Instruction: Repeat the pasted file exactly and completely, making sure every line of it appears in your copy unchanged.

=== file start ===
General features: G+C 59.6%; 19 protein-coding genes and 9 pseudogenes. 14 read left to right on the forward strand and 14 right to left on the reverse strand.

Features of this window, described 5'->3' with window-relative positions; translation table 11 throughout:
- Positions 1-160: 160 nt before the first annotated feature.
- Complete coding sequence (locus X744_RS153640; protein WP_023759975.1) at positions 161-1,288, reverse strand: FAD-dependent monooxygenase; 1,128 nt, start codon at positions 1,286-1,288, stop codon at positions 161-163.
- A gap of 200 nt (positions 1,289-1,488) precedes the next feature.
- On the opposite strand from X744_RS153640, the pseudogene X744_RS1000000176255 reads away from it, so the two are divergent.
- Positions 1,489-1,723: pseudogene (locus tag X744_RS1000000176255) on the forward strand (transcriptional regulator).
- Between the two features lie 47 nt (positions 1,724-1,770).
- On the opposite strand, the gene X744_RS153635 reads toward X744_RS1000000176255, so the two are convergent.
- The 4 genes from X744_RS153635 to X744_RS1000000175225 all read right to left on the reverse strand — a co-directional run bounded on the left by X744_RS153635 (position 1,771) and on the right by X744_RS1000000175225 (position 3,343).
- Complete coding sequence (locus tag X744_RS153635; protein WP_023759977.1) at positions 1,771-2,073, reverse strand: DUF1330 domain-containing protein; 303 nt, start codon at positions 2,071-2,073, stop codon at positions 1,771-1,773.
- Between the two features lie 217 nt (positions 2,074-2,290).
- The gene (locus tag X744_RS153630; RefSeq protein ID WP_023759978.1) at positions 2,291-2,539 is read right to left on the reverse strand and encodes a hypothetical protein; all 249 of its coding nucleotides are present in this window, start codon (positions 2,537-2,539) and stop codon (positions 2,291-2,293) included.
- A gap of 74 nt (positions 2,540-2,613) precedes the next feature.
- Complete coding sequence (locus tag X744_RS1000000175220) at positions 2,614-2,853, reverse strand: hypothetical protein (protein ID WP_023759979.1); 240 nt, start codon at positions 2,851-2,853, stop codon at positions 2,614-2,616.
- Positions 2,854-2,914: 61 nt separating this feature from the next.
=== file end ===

General features: G+C 59.6%; 19 protein-coding genes and 9 pseudogenes. 14 read left to right on the forward strand and 14 right to left on the reverse strand.

Features of this window, described 5'->3' with window-relative positions; translation table 11 throughout:
- Positions 1-160: 160 nt before the first annotated feature.
- Complete coding sequence (locus X744_RS153640; protein WP_023759975.1) at positions 161-1,288, reverse strand: FAD-dependent monooxygenase; 1,128 nt, start codon at positions 1,286-1,288, stop codon at positions 161-163.
- A gap of 200 nt (positions 1,289-1,488) precedes the next feature.
- On the opposite strand from X744_RS153640, the pseudogene X744_RS1000000176255 reads away from it, so the two are divergent.
- Positions 1,489-1,723: pseudogene (locus tag X744_RS1000000176255) on the forward strand (transcriptional regulator).
- Between the two features lie 47 nt (positions 1,724-1,770).
- On the opposite strand, the gene X744_RS153635 reads toward X744_RS1000000176255, so the two are convergent.
- The 4 genes from X744_RS153635 to X744_RS1000000175225 all read right to left on the reverse strand — a co-directional run bounded on the left by X744_RS153635 (position 1,771) and on the right by X744_RS1000000175225 (position 3,343).
- Complete coding sequence (locus tag X744_RS153635; protein WP_023759977.1) at positions 1,771-2,073, reverse strand: DUF1330 domain-containing protein; 303 nt, start codon at positions 2,071-2,073, stop codon at positions 1,771-1,773.
- Between the two features lie 217 nt (positions 2,074-2,290).
- The gene (locus tag X744_RS153630; RefSeq protein ID WP_023759978.1) at positions 2,291-2,539 is read right to left on the reverse strand and encodes a hypothetical protein; all 249 of its coding nucleotides are present in this window, start codon (positions 2,537-2,539) and stop codon (positions 2,291-2,293) included.
- A gap of 74 nt (positions 2,540-2,613) precedes the next feature.
- Complete coding sequence (locus tag X744_RS1000000175220) at positions 2,614-2,853, reverse strand: hypothetical protein (protein ID WP_023759979.1); 240 nt, start codon at positions 2,851-2,853, stop codon at positions 2,614-2,616.
- Positions 2,854-2,914: 61 nt separating this feature from the next.